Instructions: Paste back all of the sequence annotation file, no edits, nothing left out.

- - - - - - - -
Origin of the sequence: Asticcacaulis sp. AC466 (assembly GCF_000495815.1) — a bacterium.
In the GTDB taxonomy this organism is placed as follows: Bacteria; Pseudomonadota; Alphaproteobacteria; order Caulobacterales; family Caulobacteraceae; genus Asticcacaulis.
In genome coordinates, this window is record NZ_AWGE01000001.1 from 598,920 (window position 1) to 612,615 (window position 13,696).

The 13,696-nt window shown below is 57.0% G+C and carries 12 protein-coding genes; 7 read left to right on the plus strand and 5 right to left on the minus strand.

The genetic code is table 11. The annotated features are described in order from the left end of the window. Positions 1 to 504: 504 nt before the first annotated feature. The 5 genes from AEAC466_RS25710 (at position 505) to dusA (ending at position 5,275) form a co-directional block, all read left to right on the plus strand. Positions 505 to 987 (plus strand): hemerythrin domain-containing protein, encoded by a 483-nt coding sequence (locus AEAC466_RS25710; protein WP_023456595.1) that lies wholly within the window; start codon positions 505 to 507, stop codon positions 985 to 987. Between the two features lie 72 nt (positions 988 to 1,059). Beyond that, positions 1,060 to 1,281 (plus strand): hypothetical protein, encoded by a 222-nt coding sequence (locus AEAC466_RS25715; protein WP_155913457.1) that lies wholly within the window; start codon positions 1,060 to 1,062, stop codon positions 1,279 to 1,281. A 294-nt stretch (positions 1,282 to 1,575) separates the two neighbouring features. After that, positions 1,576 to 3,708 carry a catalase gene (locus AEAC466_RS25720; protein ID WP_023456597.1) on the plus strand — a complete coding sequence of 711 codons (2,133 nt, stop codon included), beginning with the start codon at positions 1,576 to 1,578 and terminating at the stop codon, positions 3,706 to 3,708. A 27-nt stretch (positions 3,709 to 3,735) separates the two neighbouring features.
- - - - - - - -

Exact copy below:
Origin of the sequence: Asticcacaulis sp. AC466 (assembly GCF_000495815.1) — a bacterium.
In the GTDB taxonomy this organism is placed as follows: Bacteria; Pseudomonadota; Alphaproteobacteria; order Caulobacterales; family Caulobacteraceae; genus Asticcacaulis.
In genome coordinates, this window is record NZ_AWGE01000001.1 from 598,920 (window position 1) to 612,615 (window position 13,696).

The 13,696-nt window shown below is 57.0% G+C and carries 12 protein-coding genes; 7 read left to right on the plus strand and 5 right to left on the minus strand.

The genetic code is table 11. The annotated features are described in order from the left end of the window. Positions 1 to 504: 504 nt before the first annotated feature. The 5 genes from AEAC466_RS25710 (at position 505) to dusA (ending at position 5,275) form a co-directional block, all read left to right on the plus strand. Positions 505 to 987 (plus strand): hemerythrin domain-containing protein, encoded by a 483-nt coding sequence (locus AEAC466_RS25710; protein WP_023456595.1) that lies wholly within the window; start codon positions 505 to 507, stop codon positions 985 to 987. Between the two features lie 72 nt (positions 988 to 1,059). Beyond that, positions 1,060 to 1,281 (plus strand): hypothetical protein, encoded by a 222-nt coding sequence (locus AEAC466_RS25715; protein WP_155913457.1) that lies wholly within the window; start codon positions 1,060 to 1,062, stop codon positions 1,279 to 1,281. A 294-nt stretch (positions 1,282 to 1,575) separates the two neighbouring features. After that, positions 1,576 to 3,708 carry a catalase gene (locus AEAC466_RS25720; protein ID WP_023456597.1) on the plus strand — a complete coding sequence of 711 codons (2,133 nt, stop codon included), beginning with the start codon at positions 1,576 to 1,578 and terminating at the stop codon, positions 3,706 to 3,708. A 27-nt stretch (positions 3,709 to 3,735) separates the two neighbouring features.